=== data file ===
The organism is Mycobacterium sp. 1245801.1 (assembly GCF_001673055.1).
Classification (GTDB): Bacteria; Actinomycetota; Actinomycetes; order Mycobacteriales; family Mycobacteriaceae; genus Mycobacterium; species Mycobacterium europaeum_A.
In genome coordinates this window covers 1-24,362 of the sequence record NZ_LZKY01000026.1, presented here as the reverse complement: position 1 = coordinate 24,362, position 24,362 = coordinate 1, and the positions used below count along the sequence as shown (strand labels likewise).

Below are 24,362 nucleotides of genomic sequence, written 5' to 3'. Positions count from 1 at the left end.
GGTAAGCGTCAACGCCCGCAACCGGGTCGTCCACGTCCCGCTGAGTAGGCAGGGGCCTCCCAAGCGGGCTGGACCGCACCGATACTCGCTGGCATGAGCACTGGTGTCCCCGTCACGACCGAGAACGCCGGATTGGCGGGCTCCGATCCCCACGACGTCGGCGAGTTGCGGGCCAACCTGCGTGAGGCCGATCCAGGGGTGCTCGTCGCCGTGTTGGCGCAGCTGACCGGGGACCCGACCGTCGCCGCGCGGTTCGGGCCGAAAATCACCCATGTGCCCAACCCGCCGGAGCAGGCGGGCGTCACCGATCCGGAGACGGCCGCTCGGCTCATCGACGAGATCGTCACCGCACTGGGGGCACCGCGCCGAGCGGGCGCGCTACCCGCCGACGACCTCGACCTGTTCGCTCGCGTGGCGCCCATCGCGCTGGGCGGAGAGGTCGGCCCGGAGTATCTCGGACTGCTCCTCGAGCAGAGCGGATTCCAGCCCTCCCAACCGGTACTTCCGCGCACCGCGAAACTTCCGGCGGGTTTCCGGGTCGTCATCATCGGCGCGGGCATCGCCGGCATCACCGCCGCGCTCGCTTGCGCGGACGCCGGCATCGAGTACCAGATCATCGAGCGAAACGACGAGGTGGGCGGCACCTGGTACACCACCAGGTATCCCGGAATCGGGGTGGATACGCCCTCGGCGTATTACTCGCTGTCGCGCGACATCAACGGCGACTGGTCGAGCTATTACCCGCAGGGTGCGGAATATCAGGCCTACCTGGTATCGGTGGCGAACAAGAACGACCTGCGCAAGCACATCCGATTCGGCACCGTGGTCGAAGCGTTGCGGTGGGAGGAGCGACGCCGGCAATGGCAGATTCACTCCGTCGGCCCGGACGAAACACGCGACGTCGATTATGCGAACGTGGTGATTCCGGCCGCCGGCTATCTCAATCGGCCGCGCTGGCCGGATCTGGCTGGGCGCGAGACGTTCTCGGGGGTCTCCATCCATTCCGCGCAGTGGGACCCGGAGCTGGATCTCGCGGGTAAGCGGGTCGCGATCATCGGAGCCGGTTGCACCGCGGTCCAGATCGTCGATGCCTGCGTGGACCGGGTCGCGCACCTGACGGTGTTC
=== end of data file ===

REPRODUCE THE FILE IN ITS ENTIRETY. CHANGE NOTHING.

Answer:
The organism is Mycobacterium sp. 1245801.1 (assembly GCF_001673055.1).
Classification (GTDB): Bacteria; Actinomycetota; Actinomycetes; order Mycobacteriales; family Mycobacteriaceae; genus Mycobacterium; species Mycobacterium europaeum_A.
In genome coordinates this window covers 1-24,362 of the sequence record NZ_LZKY01000026.1, presented here as the reverse complement: position 1 = coordinate 24,362, position 24,362 = coordinate 1, and the positions used below count along the sequence as shown (strand labels likewise).

Below are 24,362 nucleotides of genomic sequence, written 5' to 3'. Positions count from 1 at the left end.
GGTAAGCGTCAACGCCCGCAACCGGGTCGTCCACGTCCCGCTGAGTAGGCAGGGGCCTCCCAAGCGGGCTGGACCGCACCGATACTCGCTGGCATGAGCACTGGTGTCCCCGTCACGACCGAGAACGCCGGATTGGCGGGCTCCGATCCCCACGACGTCGGCGAGTTGCGGGCCAACCTGCGTGAGGCCGATCCAGGGGTGCTCGTCGCCGTGTTGGCGCAGCTGACCGGGGACCCGACCGTCGCCGCGCGGTTCGGGCCGAAAATCACCCATGTGCCCAACCCGCCGGAGCAGGCGGGCGTCACCGATCCGGAGACGGCCGCTCGGCTCATCGACGAGATCGTCACCGCACTGGGGGCACCGCGCCGAGCGGGCGCGCTACCCGCCGACGACCTCGACCTGTTCGCTCGCGTGGCGCCCATCGCGCTGGGCGGAGAGGTCGGCCCGGAGTATCTCGGACTGCTCCTCGAGCAGAGCGGATTCCAGCCCTCCCAACCGGTACTTCCGCGCACCGCGAAACTTCCGGCGGGTTTCCGGGTCGTCATCATCGGCGCGGGCATCGCCGGCATCACCGCCGCGCTCGCTTGCGCGGACGCCGGCATCGAGTACCAGATCATCGAGCGAAACGACGAGGTGGGCGGCACCTGGTACACCACCAGGTATCCCGGAATCGGGGTGGATACGCCCTCGGCGTATTACTCGCTGTCGCGCGACATCAACGGCGACTGGTCGAGCTATTACCCGCAGGGTGCGGAATATCAGGCCTACCTGGTATCGGTGGCGAACAAGAACGACCTGCGCAAGCACATCCGATTCGGCACCGTGGTCGAAGCGTTGCGGTGGGAGGAGCGACGCCGGCAATGGCAGATTCACTCCGTCGGCCCGGACGAAACACGCGACGTCGATTATGCGAACGTGGTGATTCCGGCCGCCGGCTATCTCAATCGGCCGCGCTGGCCGGATCTGGCTGGGCGCGAGACGTTCTCGGGGGTCTCCATCCATTCCGCGCAGTGGGACCCGGAGCTGGATCTCGCGGGTAAGCGGGTCGCGATCATCGGAGCCGGTTGCACCGCGGTCCAGATCGTCGATGCCTGCGTGGACCGGGTCGCGCACCTGACGGTGTTC